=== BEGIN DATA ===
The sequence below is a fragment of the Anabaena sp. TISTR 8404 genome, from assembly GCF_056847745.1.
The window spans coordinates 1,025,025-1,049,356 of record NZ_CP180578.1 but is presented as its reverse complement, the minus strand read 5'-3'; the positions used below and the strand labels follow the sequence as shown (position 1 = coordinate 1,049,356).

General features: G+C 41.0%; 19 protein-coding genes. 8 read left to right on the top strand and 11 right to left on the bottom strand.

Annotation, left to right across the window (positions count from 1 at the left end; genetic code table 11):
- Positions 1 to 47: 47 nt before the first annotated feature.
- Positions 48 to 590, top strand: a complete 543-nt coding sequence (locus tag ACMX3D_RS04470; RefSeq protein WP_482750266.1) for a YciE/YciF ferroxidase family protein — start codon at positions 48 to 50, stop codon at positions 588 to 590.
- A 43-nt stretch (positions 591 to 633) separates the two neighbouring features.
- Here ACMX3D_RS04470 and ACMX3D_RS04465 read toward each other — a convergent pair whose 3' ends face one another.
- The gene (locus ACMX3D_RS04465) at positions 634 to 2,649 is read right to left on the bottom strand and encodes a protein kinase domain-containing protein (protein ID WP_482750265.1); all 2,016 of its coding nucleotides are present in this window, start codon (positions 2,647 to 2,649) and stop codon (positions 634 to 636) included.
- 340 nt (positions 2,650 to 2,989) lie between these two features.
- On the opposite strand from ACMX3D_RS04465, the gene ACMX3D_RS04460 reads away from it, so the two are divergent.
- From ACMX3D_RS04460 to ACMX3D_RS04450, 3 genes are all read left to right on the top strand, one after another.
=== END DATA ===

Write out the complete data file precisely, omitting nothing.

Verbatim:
The sequence below is a fragment of the Anabaena sp. TISTR 8404 genome, from assembly GCF_056847745.1.
The window spans coordinates 1,025,025-1,049,356 of record NZ_CP180578.1 but is presented as its reverse complement, the minus strand read 5'-3'; the positions used below and the strand labels follow the sequence as shown (position 1 = coordinate 1,049,356).

General features: G+C 41.0%; 19 protein-coding genes. 8 read left to right on the top strand and 11 right to left on the bottom strand.

Annotation, left to right across the window (positions count from 1 at the left end; genetic code table 11):
- Positions 1 to 47: 47 nt before the first annotated feature.
- Positions 48 to 590, top strand: a complete 543-nt coding sequence (locus tag ACMX3D_RS04470; RefSeq protein WP_482750266.1) for a YciE/YciF ferroxidase family protein — start codon at positions 48 to 50, stop codon at positions 588 to 590.
- A 43-nt stretch (positions 591 to 633) separates the two neighbouring features.
- Here ACMX3D_RS04470 and ACMX3D_RS04465 read toward each other — a convergent pair whose 3' ends face one another.
- The gene (locus ACMX3D_RS04465) at positions 634 to 2,649 is read right to left on the bottom strand and encodes a protein kinase domain-containing protein (protein ID WP_482750265.1); all 2,016 of its coding nucleotides are present in this window, start codon (positions 2,647 to 2,649) and stop codon (positions 634 to 636) included.
- 340 nt (positions 2,650 to 2,989) lie between these two features.
- On the opposite strand from ACMX3D_RS04465, the gene ACMX3D_RS04460 reads away from it, so the two are divergent.
- From ACMX3D_RS04460 to ACMX3D_RS04450, 3 genes are all read left to right on the top strand, one after another.